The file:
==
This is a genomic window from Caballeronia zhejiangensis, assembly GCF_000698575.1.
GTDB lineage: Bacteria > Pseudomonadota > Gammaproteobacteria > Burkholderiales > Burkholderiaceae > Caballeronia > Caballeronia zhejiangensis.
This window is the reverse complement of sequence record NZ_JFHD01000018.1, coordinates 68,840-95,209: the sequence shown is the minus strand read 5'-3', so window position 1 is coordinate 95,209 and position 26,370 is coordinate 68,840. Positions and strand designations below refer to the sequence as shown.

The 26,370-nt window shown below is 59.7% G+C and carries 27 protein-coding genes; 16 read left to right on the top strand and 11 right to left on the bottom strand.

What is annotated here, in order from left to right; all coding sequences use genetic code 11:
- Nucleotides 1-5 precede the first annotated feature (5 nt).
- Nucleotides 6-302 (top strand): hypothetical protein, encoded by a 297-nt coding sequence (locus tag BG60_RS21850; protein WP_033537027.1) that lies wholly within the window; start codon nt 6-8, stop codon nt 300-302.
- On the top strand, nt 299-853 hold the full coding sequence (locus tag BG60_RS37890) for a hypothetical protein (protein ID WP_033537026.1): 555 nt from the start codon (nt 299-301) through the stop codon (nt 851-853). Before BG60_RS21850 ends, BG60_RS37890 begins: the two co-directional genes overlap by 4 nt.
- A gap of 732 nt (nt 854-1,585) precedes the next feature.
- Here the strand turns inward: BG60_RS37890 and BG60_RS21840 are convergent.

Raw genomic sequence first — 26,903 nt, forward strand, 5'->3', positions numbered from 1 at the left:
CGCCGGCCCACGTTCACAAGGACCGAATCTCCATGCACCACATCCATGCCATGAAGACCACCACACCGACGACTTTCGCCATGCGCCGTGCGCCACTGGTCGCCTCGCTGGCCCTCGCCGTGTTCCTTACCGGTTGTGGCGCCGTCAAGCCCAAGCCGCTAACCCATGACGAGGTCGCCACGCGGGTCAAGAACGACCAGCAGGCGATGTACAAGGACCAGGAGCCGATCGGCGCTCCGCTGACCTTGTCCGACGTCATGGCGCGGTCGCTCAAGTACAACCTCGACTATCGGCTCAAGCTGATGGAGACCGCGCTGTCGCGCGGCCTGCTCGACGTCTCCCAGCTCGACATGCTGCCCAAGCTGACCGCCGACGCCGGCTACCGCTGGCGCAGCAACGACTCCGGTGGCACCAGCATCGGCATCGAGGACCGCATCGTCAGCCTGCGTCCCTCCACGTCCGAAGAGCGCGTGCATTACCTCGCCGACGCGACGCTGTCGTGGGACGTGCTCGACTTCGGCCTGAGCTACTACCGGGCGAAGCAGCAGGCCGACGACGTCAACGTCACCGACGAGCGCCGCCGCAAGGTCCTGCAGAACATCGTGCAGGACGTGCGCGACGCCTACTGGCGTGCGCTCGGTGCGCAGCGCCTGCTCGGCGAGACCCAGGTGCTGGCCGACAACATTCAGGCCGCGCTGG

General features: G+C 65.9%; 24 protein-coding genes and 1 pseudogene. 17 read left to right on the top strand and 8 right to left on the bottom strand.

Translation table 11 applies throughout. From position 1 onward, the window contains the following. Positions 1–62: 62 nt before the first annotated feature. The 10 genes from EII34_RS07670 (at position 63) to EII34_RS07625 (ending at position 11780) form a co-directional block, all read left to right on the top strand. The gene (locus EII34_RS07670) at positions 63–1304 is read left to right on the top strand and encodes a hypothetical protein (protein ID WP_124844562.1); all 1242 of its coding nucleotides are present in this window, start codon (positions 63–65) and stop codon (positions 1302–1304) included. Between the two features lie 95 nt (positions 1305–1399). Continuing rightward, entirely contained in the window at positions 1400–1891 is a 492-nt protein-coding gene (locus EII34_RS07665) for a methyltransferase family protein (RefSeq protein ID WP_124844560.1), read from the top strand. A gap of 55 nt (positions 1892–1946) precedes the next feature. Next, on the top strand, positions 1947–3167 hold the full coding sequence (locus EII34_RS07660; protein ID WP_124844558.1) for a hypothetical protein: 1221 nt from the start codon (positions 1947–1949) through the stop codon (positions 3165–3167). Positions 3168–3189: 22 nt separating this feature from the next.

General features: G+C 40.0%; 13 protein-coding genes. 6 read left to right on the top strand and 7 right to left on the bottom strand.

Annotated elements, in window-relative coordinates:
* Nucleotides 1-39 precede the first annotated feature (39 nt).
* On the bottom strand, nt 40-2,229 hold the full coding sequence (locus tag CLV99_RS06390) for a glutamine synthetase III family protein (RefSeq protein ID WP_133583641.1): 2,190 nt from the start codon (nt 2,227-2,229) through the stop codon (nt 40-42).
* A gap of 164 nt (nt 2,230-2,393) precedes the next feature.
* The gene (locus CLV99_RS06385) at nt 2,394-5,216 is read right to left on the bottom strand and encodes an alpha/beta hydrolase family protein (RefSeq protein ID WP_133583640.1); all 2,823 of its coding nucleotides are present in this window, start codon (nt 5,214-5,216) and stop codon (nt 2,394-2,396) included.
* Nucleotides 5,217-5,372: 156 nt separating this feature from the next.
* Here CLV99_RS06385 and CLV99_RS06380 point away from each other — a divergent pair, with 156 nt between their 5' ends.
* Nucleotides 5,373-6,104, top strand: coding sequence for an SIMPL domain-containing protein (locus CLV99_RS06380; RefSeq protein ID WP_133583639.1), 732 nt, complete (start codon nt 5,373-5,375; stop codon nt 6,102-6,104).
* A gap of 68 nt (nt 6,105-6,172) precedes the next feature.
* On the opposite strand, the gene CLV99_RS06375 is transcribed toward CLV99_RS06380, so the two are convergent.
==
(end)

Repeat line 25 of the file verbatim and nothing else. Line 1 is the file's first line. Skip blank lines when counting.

* On the opposite strand, the gene CLV99_RS06375 is transcribed toward CLV99_RS06380, so the two are convergent.